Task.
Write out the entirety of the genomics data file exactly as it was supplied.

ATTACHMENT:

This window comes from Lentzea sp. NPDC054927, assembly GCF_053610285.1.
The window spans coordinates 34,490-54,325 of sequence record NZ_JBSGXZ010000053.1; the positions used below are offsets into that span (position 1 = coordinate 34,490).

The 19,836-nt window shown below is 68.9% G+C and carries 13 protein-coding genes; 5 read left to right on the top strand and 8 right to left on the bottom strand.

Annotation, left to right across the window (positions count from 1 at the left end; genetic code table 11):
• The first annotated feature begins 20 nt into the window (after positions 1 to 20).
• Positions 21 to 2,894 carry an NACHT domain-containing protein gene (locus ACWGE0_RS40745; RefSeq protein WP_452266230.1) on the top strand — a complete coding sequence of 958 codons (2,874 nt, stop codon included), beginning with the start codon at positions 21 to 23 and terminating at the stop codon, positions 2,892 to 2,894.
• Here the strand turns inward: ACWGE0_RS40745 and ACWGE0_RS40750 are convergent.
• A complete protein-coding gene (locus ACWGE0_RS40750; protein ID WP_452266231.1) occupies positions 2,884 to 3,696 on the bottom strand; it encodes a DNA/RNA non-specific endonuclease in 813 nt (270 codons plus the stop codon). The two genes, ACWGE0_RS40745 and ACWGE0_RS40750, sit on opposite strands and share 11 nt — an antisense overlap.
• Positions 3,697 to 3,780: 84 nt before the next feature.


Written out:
This window comes from Lentzea sp. NPDC054927, assembly GCF_053610285.1.
The window spans coordinates 34,490-54,325 of sequence record NZ_JBSGXZ010000053.1; the positions used below are offsets into that span (position 1 = coordinate 34,490).

The 19,836-nt window shown below is 68.9% G+C and carries 13 protein-coding genes; 5 read left to right on the top strand and 8 right to left on the bottom strand.

Annotation, left to right across the window (positions count from 1 at the left end; genetic code table 11):
• The first annotated feature begins 20 nt into the window (after positions 1 to 20).
• Positions 21 to 2,894 carry an NACHT domain-containing protein gene (locus ACWGE0_RS40745; RefSeq protein WP_452266230.1) on the top strand — a complete coding sequence of 958 codons (2,874 nt, stop codon included), beginning with the start codon at positions 21 to 23 and terminating at the stop codon, positions 2,892 to 2,894.
• Here the strand turns inward: ACWGE0_RS40745 and ACWGE0_RS40750 are convergent.
• A complete protein-coding gene (locus ACWGE0_RS40750; protein ID WP_452266231.1) occupies positions 2,884 to 3,696 on the bottom strand; it encodes a DNA/RNA non-specific endonuclease in 813 nt (270 codons plus the stop codon). The two genes, ACWGE0_RS40745 and ACWGE0_RS40750, sit on opposite strands and share 11 nt — an antisense overlap.
• Positions 3,697 to 3,780: 84 nt before the next feature.